College eSports is growing – building rich and fulfilling communities on campusPosted on: May 21, 2018 By smartlaunch in News and trends,
Esports are a joke, playing video games is a waste of time, and these kids need to lay off the Doritos and go outside.
Archaic views like this aren’t uncommon, but they didn’t hold much weight when the student-athletes from Université Laval threw off their headsets to hug and celebrate as confetti fluttered down around them. It was a fitting moment of validation for a group of players that had put their all into becoming the best collegiate Heroes of the Storm team in the world, all while holding down jobs, earning degrees and, perhaps unknowingly, paving the way for generations of collegiate esports players to come.
When collegiate esport organizer Tespa partnered with Blizzard in 2013, it was a foray into the unknown. For a time there were only small tournaments as Tespa picked up steam on campuses across the country. The breakout moment came in 2015 when the first Heroes of the Dorm tournament was played for over $450,000 in prizes, even being broadcast on ESPN. Three years later, Tespa’s sibling co-founders Tyler and Adam Rosen are still infectiously passionate about what they feel Tespa can bring to collegiate esports.
Tespa is not only involved in developing and running the massive collegiate tournaments they’ve become known for, but also for providing a framework for building communities that double as committed fans. For Tespa, it’s about trying to create a place that gamers in college can call home, but also giving those campus communities a payoff in the form of large-scale events that can be truly life-changing.
Organization and structure is just one part of the collegiate esports equation, though. It would be worthless without the players themselves and even with Tespa’s support they face a unique set of challenges all their own. As much as popular media would like you to think otherwise, these esports players aren’t one-trick ponies. They’ve got schooling, jobs, and semi-professional gaming to juggle all at once.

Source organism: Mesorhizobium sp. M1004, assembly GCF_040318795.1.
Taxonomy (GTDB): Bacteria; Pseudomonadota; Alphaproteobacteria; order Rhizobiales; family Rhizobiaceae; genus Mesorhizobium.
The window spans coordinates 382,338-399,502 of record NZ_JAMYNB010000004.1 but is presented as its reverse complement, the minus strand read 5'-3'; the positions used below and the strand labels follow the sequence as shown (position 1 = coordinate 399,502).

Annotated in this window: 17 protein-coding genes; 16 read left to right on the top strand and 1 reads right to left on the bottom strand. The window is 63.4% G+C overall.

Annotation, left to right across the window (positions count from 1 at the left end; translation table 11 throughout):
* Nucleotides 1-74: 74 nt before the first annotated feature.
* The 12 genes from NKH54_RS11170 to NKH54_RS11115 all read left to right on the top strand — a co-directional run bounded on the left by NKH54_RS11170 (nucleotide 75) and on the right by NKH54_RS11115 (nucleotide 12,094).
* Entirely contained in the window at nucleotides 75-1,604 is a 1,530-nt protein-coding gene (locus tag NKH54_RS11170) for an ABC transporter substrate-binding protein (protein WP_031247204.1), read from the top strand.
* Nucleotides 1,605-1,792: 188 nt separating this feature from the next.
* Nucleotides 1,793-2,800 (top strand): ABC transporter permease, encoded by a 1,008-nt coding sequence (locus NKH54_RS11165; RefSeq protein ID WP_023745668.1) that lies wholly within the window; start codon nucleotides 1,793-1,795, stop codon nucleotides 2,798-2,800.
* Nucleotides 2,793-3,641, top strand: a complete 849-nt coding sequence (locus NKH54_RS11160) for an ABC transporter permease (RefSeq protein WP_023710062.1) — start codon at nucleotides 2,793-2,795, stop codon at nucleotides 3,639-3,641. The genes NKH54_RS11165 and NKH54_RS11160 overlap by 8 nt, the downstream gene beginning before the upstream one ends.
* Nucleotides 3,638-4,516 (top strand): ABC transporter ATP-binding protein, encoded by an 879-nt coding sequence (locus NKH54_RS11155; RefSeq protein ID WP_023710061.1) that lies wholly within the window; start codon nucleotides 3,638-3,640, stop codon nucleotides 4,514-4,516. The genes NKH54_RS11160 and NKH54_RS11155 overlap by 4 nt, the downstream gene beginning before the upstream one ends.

For supposedly being places of higher learning that champion freedom of thought, it feels backward that most universities are so begrudgingly defiant to adopt esports players into their varsity ranks. But this fact only highlights why Tespa has become a crucial tool and advocate for collegiate esports players. These players know that they’ll have to fight for every inch of ground they gain, whether that’s in-game or in real life.
An important consideration is that, similar to many NCAA athletes, most of these players don’t have a shot at going pro, so their studies truly matter just as much as their gameplay. The future success of Tespa, and collegiate esports as a whole, hinges on organizations like Tespa providing a community building tools that augment and add to what should be some of the most enriching years of these players’ young lives, not taking them over entirely.
Regardless of the challenges players, Tespa, and even Blizzard face, there’s a shared sense of optimism that’s palpable at an event like Heroes of the Dorm. It’s a moment that feels like it can shed the skin of Heroes of the Storm’s lukewarm popularity and issues like the players’ struggle for validation, instead refocusing on what makes esports a phenomenon in its own right. It’s the thrill of victory, the agony of defeat, and overcoming seemingly insurmountable obstacles, all set against a backdrop of college rivalries and cheering fans.
Whether members are the elite players at their school or casual players that utilize Tespa’s services to forge friendships through gaming, there’s a seat at the table for everyone. It’s up to the students to build a solid foundation on campus, and it’s Tepa’s job to showcase these gamers to the world. It’s daunting to take on stale, outdated stereotypes while simultaneously building an esports future that college students can embrace openly — but if both parties remain committed, collegiate esports is only going to keep growing.
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